I'm really excited about this post. If you look carefully at my previous screenshots, especially those in grayish/dusty environments, you might notice a dirty little secret that I've been refusing to talk about until now: color quantization (in the form of color banding). Usually, color quantization is not really a problem that most games have to address. However, the dusty and monochromatic atmospheres that I've been producing as of late are particularly subject to the problem, since they use a very narrow spectrum of colors. Within this narrow spectrum, one starts to run into the problem that 32-bit color only affords 256 choices each for red, green, and blue intensity in a given pixel. When the entire screen is spanned by a narrow spectrum of colors, the discrete steps between these 256 levels become visible, especially in desaturated colors (since there are only 256 total choices for gray).
As an example, here's a shot that demonstrates the problem:
Notice the visible banding in the lower-left. If you open this image in Photoshop, you can see that the colors are only one unit away from one another in each component - so we really can't do any better with 8 bits per component! The solution? A very old technique called dithering! Dithering adds some element of "noise" to break up the perfect borders of discrete color steps, which results in a remarkably-convincing illusion of color continuity.
OpenGL supposedly supports dithering, but it's not clear at all to me how it would do so, and especially how that would interact with a deferred renderer. Luckily, it's actually possible to implement dithering quite easily in a given shader. The appropriate time to do so is when you have a shader that you know will be performing some color computations in floating-point, but will then be outputting to a render target with a lower bit depth (i.e., RGBA8). You'd like to somehow retain that extra information that you had while performing the FP color computations - that's where dithering comes in. Before you output the final color, just add a bit of screen-space noise to the result! In particular, take a random vector v = (x, y, z) such that x,y,z are all Uniform ~ [-1, 1], where the uniform random function uses the fragment coordinates (or the texture coordinates) to compute a pseudorandom number (which need not be of high quality). Then add v / 256 to your result. Why v / 256? Well, this will allow your pixel to go up or down a single level of intensity in each component, assuming you're using an 8-bit-per-component format. In my experiments, this worked well.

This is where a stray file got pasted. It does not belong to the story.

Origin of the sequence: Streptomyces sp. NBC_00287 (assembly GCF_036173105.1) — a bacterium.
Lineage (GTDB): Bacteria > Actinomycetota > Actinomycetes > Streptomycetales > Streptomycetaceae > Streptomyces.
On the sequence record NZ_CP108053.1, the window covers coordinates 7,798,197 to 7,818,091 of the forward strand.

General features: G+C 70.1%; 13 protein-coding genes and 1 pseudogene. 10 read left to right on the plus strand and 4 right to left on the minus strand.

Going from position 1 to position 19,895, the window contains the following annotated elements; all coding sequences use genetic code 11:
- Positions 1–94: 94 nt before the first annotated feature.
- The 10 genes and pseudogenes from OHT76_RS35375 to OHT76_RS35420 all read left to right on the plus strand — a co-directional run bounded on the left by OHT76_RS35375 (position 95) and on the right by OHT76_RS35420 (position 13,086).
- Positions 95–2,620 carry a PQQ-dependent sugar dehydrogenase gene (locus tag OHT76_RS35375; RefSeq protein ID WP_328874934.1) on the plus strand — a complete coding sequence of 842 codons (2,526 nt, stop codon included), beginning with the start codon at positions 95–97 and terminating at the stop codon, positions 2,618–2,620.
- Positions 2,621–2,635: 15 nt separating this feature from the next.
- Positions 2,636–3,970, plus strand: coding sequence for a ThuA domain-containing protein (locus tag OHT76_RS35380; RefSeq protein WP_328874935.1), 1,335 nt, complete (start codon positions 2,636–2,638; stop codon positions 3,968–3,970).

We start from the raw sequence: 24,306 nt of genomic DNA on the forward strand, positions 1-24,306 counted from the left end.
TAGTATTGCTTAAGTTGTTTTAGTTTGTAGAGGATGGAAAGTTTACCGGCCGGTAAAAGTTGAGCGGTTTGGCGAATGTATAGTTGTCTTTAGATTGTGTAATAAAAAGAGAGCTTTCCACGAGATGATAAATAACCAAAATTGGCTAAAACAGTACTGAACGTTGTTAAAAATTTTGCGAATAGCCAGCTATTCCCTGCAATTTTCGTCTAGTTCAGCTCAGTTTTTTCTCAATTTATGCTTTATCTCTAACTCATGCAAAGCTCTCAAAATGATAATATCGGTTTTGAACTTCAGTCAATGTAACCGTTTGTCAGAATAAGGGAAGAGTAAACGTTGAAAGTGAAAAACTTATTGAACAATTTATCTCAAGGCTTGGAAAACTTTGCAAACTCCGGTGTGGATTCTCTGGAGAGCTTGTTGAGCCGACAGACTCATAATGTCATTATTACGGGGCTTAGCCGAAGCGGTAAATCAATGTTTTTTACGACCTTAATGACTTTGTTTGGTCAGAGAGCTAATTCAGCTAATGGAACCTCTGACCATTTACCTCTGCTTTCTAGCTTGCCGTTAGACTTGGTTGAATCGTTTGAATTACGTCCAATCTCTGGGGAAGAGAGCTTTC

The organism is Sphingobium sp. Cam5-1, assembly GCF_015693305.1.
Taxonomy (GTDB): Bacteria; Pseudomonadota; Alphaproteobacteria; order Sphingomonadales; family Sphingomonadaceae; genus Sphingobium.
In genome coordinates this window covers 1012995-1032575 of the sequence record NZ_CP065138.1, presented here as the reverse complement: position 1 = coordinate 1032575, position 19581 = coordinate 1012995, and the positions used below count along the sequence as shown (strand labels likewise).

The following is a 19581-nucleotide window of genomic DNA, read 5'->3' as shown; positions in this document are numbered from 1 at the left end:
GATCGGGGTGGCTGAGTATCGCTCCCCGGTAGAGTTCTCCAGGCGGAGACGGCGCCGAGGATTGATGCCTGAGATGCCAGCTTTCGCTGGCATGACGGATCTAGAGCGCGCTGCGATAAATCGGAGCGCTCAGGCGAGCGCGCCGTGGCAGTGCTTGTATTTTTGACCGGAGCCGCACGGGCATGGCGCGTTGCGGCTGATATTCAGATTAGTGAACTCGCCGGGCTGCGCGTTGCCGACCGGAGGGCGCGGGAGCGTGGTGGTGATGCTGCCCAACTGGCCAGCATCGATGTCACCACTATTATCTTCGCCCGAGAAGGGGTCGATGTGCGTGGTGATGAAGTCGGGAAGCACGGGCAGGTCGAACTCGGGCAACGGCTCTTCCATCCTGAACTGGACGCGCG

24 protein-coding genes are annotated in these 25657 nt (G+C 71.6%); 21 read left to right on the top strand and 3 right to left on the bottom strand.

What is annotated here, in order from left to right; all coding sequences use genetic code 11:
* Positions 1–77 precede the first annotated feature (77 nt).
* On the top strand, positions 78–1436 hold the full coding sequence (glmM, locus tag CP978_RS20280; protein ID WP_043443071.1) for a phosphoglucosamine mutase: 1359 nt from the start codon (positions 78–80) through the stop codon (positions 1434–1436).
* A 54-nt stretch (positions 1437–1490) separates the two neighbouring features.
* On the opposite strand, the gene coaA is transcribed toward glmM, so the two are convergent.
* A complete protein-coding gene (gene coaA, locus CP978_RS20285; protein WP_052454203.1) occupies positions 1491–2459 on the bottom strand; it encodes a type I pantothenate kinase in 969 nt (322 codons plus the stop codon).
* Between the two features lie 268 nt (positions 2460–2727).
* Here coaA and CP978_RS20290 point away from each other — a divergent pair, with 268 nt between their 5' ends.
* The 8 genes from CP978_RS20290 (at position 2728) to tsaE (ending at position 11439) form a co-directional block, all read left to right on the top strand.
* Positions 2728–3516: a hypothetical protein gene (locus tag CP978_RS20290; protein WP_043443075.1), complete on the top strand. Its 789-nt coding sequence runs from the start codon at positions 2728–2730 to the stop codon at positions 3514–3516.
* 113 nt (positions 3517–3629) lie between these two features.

Right now, I've implemented this the lazy way by switching my primary render targets to RGBA16, then dithering a single time immediately before presenting the result, which, if you think about it, is pretty much equivalent to the above, but requires 2x the bandwidth. I will switch to the more efficient way soon.
And here's the same scene, now with dithering:
As if by magic, the banding has totally disappeared, and we are left with the flawless impression of a continuous color space. Happy times 🙂